Investments in nuclear weapon producers are not a necessity but a choice, as is shown by 13 financial institutions listed in the report's Hall of Fame. These institutions have outstanding policies preventing any types of investment in any company with association to nuclear weapons. These institutions are based in Denmark, Italy, the Netherlands, Norway, Sweden and the United Kingdom.
Don't Bank on the Bomb is a project of PAX. The report identifies both financial institutions that invest heavily in companies involved in nuclear weapon programs and those that have policies limiting or prohibiting such investments.
Companies that Profit from Building Nuclear WMDs
Aerojet Rocketdyne (US)
Airbus Group (the Netherlands)
Babcock & Wilcox (US)
BAE Systems (UK)
CH2M Hill (US)
Engility Holdings (US)
General Dynamics (US)
Honeywell International (US)
Huntington Ingalls Industries (US)
Jacobs Engineering (US)
Larsen & Toubro (India)
Lockheed Martin (US)
Northrop Grumman (US)
Orbital ATK (US)
Walchandnagar Industries (India)
US Banks and Institutions Investing in Nuclear Weapons
Aquiline Capital Partners
Bank of America
Bank of New York Mellon
California First National Bancorp
Capital One Financial
Charles Schwab Corporation
Citizens Bank & Trust
Citizens Financial Group
City National Corporation
Country Life Insurance Company
Divine Capital Markets
First Pacific Advisors
GE Capital Services
Gathan Asset Management
Hartford Financial Services
Janus Capital Group
JP Morgan Chase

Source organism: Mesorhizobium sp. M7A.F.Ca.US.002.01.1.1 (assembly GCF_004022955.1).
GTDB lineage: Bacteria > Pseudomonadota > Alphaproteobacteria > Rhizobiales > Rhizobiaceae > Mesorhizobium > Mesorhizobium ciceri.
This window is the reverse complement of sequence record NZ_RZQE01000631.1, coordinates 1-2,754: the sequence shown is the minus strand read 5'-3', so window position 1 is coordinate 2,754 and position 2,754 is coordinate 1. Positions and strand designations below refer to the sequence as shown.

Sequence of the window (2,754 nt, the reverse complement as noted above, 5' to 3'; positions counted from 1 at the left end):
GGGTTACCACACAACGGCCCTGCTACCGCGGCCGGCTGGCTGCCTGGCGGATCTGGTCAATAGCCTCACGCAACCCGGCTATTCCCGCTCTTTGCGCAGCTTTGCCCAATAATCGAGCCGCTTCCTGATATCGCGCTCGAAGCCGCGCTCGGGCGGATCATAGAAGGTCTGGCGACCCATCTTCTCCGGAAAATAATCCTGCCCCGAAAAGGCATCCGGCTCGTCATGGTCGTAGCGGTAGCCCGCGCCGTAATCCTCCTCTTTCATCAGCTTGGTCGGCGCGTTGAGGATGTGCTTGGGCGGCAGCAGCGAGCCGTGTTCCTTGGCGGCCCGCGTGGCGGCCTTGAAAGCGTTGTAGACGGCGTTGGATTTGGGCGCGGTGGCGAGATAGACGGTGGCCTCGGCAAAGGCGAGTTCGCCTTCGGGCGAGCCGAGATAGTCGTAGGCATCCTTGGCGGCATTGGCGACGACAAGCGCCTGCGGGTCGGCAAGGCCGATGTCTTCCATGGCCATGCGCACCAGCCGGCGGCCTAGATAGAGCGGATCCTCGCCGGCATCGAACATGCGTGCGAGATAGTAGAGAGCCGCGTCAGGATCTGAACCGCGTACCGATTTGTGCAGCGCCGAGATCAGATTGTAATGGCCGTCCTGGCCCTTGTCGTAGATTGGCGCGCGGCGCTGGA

Kennedy Capital Management
Knights of Columbus
Liberty Mutual Insurance
Longview Asset Management
Modern Woodmen of America
National Rural Electric Cooperative Association
National Westerns Life Insurance Company
Nationwide Mutual Insurance
New Jersey Department of the Treasury
New York Life Insurance Company
New York State Common Retirement Fund
NewSouth Capital Management
Northwestern Mutual Life Insurance
Ohio Public Employees Retirement System
People's United Financial
PNC Financial Services
Poplar Forest Capital
Sentinel Asset Management
Southern Farm Bureau Life Insurance
State Teachers Retirement System of Ohio
T. Rowe Price
UMB Financial Corp.
Hall of Fame Institutions Boycotting Atomic WMDs
The total number of financial institutions in the Hall of Fame went from eight in the 2014 report to 13 in this report, demonstrating a 163% increase in comprehensive policies stigmatizing nuclear weapons.
This year we welcome four financial institutions into the Hall of Fame that are new in the report.
ASR, a Dutch Insurance company;
Menzis, a Dutch Insurance company;
PFA, a Danish pension fund, and;
Swedish pension fund AP7.
There were 27 financial institutions in the 2014 report, and there are 40 in this report, demonstrating a 148% increase in identified policies stigmatizing nuclear weapons.
This year we welcome 12 new financial institutions into the report;
Aegon, a Dutch Insurance company;
AMF, a Swedish pension fund;
Barclays, a British banking group;
BBVA, a Spanish bank;
Danske Bank, a Danish bank;
Pensam, a Danish pension fund;
PKA, a Danish pension fund;
PME, a Dutch pension fund;
RBS, a British banking group;
Standard Chartered, a British banking group;
Swedish Pension Funds AP1-4, a Swedish pension fund, and;
VDK Spaarbank, a Belgian bank Foreword by Jayantha Dhanapala
In a world of unconscionably high military expenditures which feed the conflicts that cause death, destruction and displacement of millions, we need to be constantly reminded of the wise words of President Dwight Eisenhower - a military man, who distinguished himself in World War II and then went on to be the US President for two terms.
Addressing his nation in a farewell address on January 17, 1961 Eisenhower -- who I was privileged to meet as a student visitor to the US in 1957 -- said: